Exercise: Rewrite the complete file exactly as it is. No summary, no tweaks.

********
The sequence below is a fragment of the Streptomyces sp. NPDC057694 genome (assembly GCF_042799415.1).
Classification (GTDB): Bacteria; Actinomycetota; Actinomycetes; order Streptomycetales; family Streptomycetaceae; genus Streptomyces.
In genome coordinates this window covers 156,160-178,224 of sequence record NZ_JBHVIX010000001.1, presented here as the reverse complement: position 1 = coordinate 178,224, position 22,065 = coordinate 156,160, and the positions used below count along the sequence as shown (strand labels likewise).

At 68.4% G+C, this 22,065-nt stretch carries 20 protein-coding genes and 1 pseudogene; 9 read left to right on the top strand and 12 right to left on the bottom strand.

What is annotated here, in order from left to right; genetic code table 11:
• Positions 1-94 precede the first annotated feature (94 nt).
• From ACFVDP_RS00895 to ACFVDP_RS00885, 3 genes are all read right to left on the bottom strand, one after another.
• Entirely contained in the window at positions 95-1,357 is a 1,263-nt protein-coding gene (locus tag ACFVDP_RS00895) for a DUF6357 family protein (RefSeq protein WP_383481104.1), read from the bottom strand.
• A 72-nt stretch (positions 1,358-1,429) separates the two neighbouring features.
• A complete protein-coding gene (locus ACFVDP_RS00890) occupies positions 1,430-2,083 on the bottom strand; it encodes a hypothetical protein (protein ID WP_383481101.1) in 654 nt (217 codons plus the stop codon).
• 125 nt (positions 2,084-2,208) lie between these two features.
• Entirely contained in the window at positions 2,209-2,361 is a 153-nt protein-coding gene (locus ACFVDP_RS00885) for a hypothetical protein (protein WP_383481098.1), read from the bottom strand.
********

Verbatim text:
The sequence below is a fragment of the Streptomyces sp. NPDC057694 genome (assembly GCF_042799415.1).
Classification (GTDB): Bacteria; Actinomycetota; Actinomycetes; order Streptomycetales; family Streptomycetaceae; genus Streptomyces.
In genome coordinates this window covers 156,160-178,224 of sequence record NZ_JBHVIX010000001.1, presented here as the reverse complement: position 1 = coordinate 178,224, position 22,065 = coordinate 156,160, and the positions used below count along the sequence as shown (strand labels likewise).

At 68.4% G+C, this 22,065-nt stretch carries 20 protein-coding genes and 1 pseudogene; 9 read left to right on the top strand and 12 right to left on the bottom strand.

What is annotated here, in order from left to right; genetic code table 11:
• Positions 1-94 precede the first annotated feature (94 nt).
• From ACFVDP_RS00895 to ACFVDP_RS00885, 3 genes are all read right to left on the bottom strand, one after another.
• Entirely contained in the window at positions 95-1,357 is a 1,263-nt protein-coding gene (locus tag ACFVDP_RS00895) for a DUF6357 family protein (RefSeq protein WP_383481104.1), read from the bottom strand.
• A 72-nt stretch (positions 1,358-1,429) separates the two neighbouring features.
• A complete protein-coding gene (locus ACFVDP_RS00890) occupies positions 1,430-2,083 on the bottom strand; it encodes a hypothetical protein (protein ID WP_383481101.1) in 654 nt (217 codons plus the stop codon).
• 125 nt (positions 2,084-2,208) lie between these two features.
• Entirely contained in the window at positions 2,209-2,361 is a 153-nt protein-coding gene (locus ACFVDP_RS00885) for a hypothetical protein (protein WP_383481098.1), read from the bottom strand.